We found significant differences in rates of gestational diabetes mellitus between various geographical location, for example rates were as high as 8.9% in Europe and as low as 1% in Oceania. Although, the increased rate of gestational diabetes in kidney transplant patients can be well explained by the use of immunosuppressive medications like steroids and calcineurin inhibitors, the striking differences between rates of gestational diabetes according to geographic location also highlights the importance of predisposition to diabetes due to ethnicity. Unfortunately, it was not possible to evaluate the differences in immunosuppressive medications as usually they are individualized to the needs of the patients and transplant center protocol [1, 25].

Rates of stillbirth and neonatal mortality were significantly higher in our study as compared to the general population. While prior studies have not reported higher rates of neonatal mortality and stillbirths in kidney transplant recipients, the current study finding is highly significant. Possible reasons could be prematurity, preeclampsia or presence of other risk factors like hypertension, proteinuria, and serum creatinine of 1.5 mg/dl or higher [2628]. While it was not possible to determine the exact cause for stillbirth or neonatal mortality, this study finding is critical for counselling of women of child bearing age contemplating pregnancy. In our study, the rate of cesarean section was higher than two folds as compared to general population in United States, and varied from 60 to 77% across different geographical locations. Bramham et al. reported that more than three quarters of the deliveries in kidney transplant recipients were by cesarean section, but only 3% were performed for the indication of renal transplant [3]. Vaginal delivery should not be impaired in kidney transplant patients, as the pelvic allograft does not obstruct the birth canal in most patients [1]. This exceptionally higher rates of cesarean sections in kidney transplant recipients can be attributed to fetal and maternal complications, but warrants further study. There was a high rate of premature births in the transplant population in the present study and close to half of the live births were premature deliveries. Prior studies have showed a preterm birth rate of 40–60% in kidney transplant recipients [9, 29]. Fetal complications, suspected renal compromise or preeclampsia are some of the common indications of early iatrogenic delivery. Interestingly, only quarter of preterm deliveries in renal transplant recipients are induced [3, 7].

The optimal time to conception after renal transplant continues to remain an area of contention. The ideal time of conception in women with renal transplant is between 1 and 2 years after transplantation according to guidelines by American Society of Transplantation, whereas European best practice guidelines recommend delaying pregnancy for a period of 2 years after transplantation [30, 31]. In our study, live birth rate was lowest and neonatal deaths were highest in the 2–3 year interval following kidney transplant. Maternal complication of cesarean section and preeclampsia were higher in the 2–3 and > 3 year interval. In contrast, Deshpande et al. reported both the highest maternal complications of preeclampsia, cesarean section, and gestational diabetes, and least favorable delivery outcome of preterm births in the < 2 year interval as compared to > 2 year interval between kidney transplant and pregnancy [9]. However their analysis was limited by inclusion of only 3 studies in the < 2 interval following kidney transplant. Overall, fetal outcomes in < 2 year interval seem most favorable in our study but merits further investigation due to limitation of the retrospective study design, small numbers, and possible reporting bias associated with data from voluntary registries.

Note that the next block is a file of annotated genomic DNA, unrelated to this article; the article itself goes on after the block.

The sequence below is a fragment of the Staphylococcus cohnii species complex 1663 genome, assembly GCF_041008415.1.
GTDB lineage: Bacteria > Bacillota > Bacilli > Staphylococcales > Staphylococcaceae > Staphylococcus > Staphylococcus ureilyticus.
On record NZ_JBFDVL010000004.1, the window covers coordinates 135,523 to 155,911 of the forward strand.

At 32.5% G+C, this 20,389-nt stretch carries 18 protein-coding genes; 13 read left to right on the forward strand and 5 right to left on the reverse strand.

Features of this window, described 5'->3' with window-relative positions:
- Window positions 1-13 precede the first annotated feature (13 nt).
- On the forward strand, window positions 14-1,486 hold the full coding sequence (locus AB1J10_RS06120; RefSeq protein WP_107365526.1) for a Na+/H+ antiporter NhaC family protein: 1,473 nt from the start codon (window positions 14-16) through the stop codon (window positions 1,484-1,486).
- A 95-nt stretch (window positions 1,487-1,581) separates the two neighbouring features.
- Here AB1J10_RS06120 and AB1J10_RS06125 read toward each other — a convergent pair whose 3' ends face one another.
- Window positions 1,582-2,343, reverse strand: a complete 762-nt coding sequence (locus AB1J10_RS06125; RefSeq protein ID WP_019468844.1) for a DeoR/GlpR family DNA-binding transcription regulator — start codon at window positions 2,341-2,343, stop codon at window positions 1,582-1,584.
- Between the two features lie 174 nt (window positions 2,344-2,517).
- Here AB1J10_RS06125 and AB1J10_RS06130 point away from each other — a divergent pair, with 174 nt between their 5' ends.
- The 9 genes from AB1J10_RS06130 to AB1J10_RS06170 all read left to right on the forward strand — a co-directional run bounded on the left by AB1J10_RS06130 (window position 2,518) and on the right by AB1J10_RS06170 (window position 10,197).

A significant strength of our study is that it involves a large number of pregnant renal transplant recepients from all around the globe, thus providing us with information about pregnancy outcomes for a heterogenous population. Additionally, we have analyzed region specific outcomes and identified outcomes which may require intensive management pertaining to that region. This will help in making future region specific guidelines for follow up and management of pregnancy in kidney transplant recpients. The following limitations should be considered when interpreting the findings of our study. We examined pregnancy outcomes over several decades in the present study. While it is expected for the outcomes to change due to improvement in obstetric care in kidney transplant recipients over the course of time, subgroup analysis for studies from 2000 to 2017 showed consistent results. There were inconsistencies in the definition of live birth rate amongst different studies that may have affected the results. Reporting bias may have affected the miscarriage rate. We were unable to account for differences in socioeconomics, and healthcare conditions among the different geographic regions. Due to lack of individual patient data, we were not able to assess pregnancy outcomes in relation to immunosuppression regimens.